INDIAN ISLAND, Maine — The Penobscot Indian Nation has endorsed a proposed 150,000-acre national park and recreation area, saying the parks would protect the Penobscot River and associated waterways much the way the tribe has “since time immemorial.”

Nation President Kirk E. Francis called upon U.S. Sens. Susan Collins, R-Maine, and Angus King, I-Maine, to introduce a bill to Congress supporting the creation of the park and recreation area.

“Residents of the Katahdin region and tribal members alike would benefit, not only from the long-term protection of the lands surrounding the rivers, but also from the economic activity that a new national park and national recreation area would bring to the greater Bangor and Katahdin regions,” Francis said in a statement released earlier this week.

“Visitors coming to Acadia [National Park] would have a reason to spend a few extra days to go explore the new national park and national recreation area in the Katahdin region,” Francis added. “They could fish, camp, hunt, watch birds and other wildlife, snowmobile and see spectacular views of Katahdin.”

Francis and leading park advocate Lucas St. Clair, entrepreneur Roxanne Quimby’s son, did not immediately return telephone or email messages left Thursday. Nor did a spokesman for the Quimby family foundation, Ian Grady.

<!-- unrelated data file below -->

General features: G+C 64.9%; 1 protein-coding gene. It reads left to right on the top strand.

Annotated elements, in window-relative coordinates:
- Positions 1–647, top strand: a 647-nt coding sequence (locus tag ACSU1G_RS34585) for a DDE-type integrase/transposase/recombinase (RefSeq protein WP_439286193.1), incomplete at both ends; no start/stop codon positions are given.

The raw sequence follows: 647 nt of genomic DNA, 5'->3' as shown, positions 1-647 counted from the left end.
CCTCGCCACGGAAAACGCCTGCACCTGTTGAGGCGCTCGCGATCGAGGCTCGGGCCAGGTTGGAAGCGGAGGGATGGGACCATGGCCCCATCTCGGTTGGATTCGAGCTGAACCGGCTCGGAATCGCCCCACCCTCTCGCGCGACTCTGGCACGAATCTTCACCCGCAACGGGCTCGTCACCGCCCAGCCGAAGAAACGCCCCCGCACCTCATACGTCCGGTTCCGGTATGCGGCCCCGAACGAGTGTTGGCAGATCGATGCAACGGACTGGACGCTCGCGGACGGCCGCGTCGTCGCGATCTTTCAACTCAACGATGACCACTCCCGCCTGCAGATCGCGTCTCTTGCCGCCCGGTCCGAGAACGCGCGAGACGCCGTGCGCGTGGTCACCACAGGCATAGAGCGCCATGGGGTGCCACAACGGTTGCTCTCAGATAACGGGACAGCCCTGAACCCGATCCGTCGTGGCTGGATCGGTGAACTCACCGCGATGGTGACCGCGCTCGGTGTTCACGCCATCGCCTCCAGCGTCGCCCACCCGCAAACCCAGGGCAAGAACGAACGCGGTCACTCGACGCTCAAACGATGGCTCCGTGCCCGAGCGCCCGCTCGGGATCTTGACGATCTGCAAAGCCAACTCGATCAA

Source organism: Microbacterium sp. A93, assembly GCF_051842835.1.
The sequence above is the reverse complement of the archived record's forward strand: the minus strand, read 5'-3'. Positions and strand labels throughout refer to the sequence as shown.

Quimby and her son St. Clair in 2011 proposed creating a 75,000-acre national park and nearby 75,000-acre multiuse recreation area. The park and recreation area would be located on Quimby lands east of Baxter State Park. The family’s foundation proposes to create a $20 million endowment and raise another $20 million to fund park maintenance.

Attempts to reach the spokespersons for Collins and King were not immediately successful on Thursday.

The Indian nation is the first group to publicly endorse a park since the last election, in which four of 11 East Millinocket and Millinocket candidates for public office said they favored the park for what they said would be its positive impact on the Katahdin region’s economy, which had its mills’ last two paper machines shut down in 2008 and 2013. Two of the four, East Millinocket Selectman Mark Scally and Millinocket Town Councilor Anita Mueller, were elected.

The Katahdin Area Chamber of Commerce and several environmental groups endorsed the idea, but East Millinocket and Millinocket governments and residents have staunchly opposed the proposed park. Officials in Medway, which elects its selectmen during town meetings in the spring, have said they favor a park feasibility study. An independent committee of town officials and residents formed to support the study but later withdrew its support.

Opposition to the park remains daunting. The Penobscot County Board of Commissioners, Gov. Paul LePage, the Maine Legislature, gubernatorial candidate and U.S. Rep. Mike Michaud and Collins have opposed the park. King told the New York Times that he was “opposed and skeptical but listening.” East Millinocket residents voted 513-132 in 2011 against a feasibility study of the park.

Francis said that about 25 miles of the East Branch of the Penobscot River would flow through park lands, as would several associated streams. A bill offered by a member of Maine’s federal delegation would be a crucial element to the creation of a park.

The bill would have to pass in the House of Representatives and the U.S. Senate and be signed into law by President Obama before a park could be created.